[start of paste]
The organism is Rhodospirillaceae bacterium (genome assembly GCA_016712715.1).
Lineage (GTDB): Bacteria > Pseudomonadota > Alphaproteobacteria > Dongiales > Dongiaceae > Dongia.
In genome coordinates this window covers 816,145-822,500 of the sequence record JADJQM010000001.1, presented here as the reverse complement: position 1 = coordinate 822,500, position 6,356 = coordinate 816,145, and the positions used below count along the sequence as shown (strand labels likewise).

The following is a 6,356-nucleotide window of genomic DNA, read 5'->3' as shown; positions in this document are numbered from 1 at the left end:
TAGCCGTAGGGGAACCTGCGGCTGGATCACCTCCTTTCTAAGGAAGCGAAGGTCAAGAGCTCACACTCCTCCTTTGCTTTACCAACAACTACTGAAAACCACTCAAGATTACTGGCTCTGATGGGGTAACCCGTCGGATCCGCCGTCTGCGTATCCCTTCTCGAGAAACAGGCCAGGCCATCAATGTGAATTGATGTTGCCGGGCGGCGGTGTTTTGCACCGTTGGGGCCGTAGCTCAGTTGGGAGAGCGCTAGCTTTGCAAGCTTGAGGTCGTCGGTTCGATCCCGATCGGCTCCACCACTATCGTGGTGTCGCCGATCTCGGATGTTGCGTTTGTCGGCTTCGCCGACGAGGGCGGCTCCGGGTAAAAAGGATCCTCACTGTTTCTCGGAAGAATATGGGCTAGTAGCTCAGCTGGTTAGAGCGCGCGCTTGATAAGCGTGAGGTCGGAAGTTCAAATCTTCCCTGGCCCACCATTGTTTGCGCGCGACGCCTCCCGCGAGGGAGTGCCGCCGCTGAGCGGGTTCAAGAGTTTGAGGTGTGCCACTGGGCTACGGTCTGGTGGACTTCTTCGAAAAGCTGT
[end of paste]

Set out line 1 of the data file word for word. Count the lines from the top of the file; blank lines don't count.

The organism is Rhodospirillaceae bacterium (genome assembly GCA_016712715.1).